From dairy farm to Christmas tree sales
TOWN OF DELAFIELD - Anabelle, a dairy cow at Cozy Nook Farm in Waukesha County, calmly watched the hustle of people hoisting Christmas trees on top of vehicles on Nov. 24. To her, little mattered other than the feed placed in front of her and the next milking.
To Tom and Joan Oberhaus, it was opening day of Christmas tree sales and the yard and shed east of the milking barn buzzed with activity - the same area that about a month earlier had been lined with pumpkins during the farm's fall market.
Joan was nestled in her "Santa's workshop" up the road, hand making Fraser fir 24- and 36-inch wreaths with her helpers, along with door swags and arches and other decorations.
Tom came down from the workshop in time to visit with customers and pull another wagon of Christmas trees into place for unloading and tagging, before being placed out for sale.
Family members who had joined Tom and Joan for a Thanksgiving meal the day before had stayed to help with opening day sales, efficiently managing activities from unloading and pricing trees to tying together boughs for sale and helping customers secure trees to vehicles. Some family members who hadn't come for Thanksgiving, still came - with their significant others - to help for the opening of Christmas tree sales.
The Haberer family, of Waukesha, carefully selected their family Christmas tree, something that's become tradition for them. They come back to Cozy Nook Farm each year because "of the people, they're so nice."
"People that come on opening day are the people that come on opening day," said Tom, referring to family traditions.
He anticipated they might sell out of the 1,600 trees they have for sale this year by the beginning of December with news stories pointing to a shortage of Christmas trees this year.
Plenty of trees in Wisconsin
However, in Wisconsin, Christmas tree selection and prices haven't changed much from last year, Cheryl Nicholson, executive secretary of the Wisconsin Christmas Tree Producers Association, told the USA TODAY NETWORK-Wisconsin. According to Nicholson, Wisconsin growers have plenty of trees and aren't expecting any shortages.
St. Croix Valley Trees owner Sherrill Schottler told Wisconsin Public Radio that she doesn't expect any problems meeting the need on her 170-acre farm. Schottler says the farm tries to plant as many trees as possible 12 years prior to harvest.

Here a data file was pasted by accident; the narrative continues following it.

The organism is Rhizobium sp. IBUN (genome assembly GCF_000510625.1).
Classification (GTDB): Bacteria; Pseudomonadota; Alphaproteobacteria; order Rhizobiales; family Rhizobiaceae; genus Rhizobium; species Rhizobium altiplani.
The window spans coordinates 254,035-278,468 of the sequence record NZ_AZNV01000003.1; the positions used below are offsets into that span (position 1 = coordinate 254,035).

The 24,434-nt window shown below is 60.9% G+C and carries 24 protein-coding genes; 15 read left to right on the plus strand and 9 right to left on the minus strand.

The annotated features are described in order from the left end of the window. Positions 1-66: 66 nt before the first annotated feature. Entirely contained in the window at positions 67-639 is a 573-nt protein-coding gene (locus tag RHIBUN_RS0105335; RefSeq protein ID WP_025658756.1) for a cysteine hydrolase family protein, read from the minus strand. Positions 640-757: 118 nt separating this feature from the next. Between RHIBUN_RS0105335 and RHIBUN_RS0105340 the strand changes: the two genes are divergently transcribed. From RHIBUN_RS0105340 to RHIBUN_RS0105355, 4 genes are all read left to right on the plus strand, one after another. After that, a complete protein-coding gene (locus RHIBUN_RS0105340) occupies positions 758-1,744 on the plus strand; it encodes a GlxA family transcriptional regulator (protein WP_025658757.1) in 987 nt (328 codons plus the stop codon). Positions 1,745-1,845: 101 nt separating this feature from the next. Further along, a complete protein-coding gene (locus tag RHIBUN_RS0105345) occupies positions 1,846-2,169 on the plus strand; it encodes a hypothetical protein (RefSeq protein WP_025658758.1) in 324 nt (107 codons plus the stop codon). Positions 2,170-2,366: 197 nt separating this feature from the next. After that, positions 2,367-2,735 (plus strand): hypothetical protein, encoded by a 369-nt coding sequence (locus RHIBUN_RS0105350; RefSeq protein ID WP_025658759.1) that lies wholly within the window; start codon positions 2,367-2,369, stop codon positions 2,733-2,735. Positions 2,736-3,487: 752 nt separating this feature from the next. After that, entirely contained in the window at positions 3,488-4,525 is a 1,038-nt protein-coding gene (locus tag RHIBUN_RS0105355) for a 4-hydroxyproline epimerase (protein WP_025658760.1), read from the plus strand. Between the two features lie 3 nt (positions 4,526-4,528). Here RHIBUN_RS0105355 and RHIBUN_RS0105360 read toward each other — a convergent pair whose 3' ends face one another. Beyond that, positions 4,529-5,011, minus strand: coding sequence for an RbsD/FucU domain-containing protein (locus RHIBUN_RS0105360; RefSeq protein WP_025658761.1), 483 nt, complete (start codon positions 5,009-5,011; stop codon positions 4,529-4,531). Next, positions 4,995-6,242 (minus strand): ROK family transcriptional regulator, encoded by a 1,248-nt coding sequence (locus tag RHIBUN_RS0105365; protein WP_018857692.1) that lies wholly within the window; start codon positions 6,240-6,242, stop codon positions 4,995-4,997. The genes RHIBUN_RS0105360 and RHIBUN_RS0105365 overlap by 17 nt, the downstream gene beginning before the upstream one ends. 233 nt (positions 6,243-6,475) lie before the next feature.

National agriculture statistics show Wisconsin has the fifth most trees harvested each year.
Even without a shortage of Christmas trees, Cozy Nook Farm sold out of trees by mid December the past few years. One year they had four customers vying to buy the last three trees.
The man who didn't get a tree that year looked at Tom and asked him, "Now what am I supposed to do?" He had to leave Cozy Nook Farm empty-handed after his wife had sent him out to buy a tree.
"I told him, I don't know what to tell you - I don't have any more trees," Tom said. "I felt bad for him."
The weather was mild for opening day this year. Years when they have snow during tree sales, Tom said the trees have to be laid flat and later brushed off.
Tom and Joan delved into the Christmas tree business in the late 1980s, starting with less than 200 trees.
They had planted some trees and planned to operate a cut-your-own business, but found out there are lots of things involved in growing Christmas trees - especially when trees have to be cut at the same time crops are harvested. So, their son, Charlie, hauls semi loads of trees from tree farms in northern Wisconsin.
Those first years they got some business from people coming past from an unsuccessful, tiring venture at a cut-your-own tree farm west of Cozy Nook, Tom added laughing.
Each season they adjust the number of trees they bring in a little, Tom explained, trying to anticipate demand, but advise customers to come early for the best selection.
Cozy Nook will never be a mega farm, Tom said. Hemmed in from all sides by suburbs, villages and cities, they rely on diversity, milking 70 plus Brown Swiss and Guernseys for cheese production, adding farm tours, working with local 4-H clubs at the fair, the fall market and Christmas tree sales.
Anabelle and other cattle on the farm aren't fazed by the buzz of activity this business diversity brings. Some reach through a fence to get the grass that's greener on the other side, or like Anabelle, chew their cud and calmly watch customers flow past them.
The Associated Press Contributed to this story.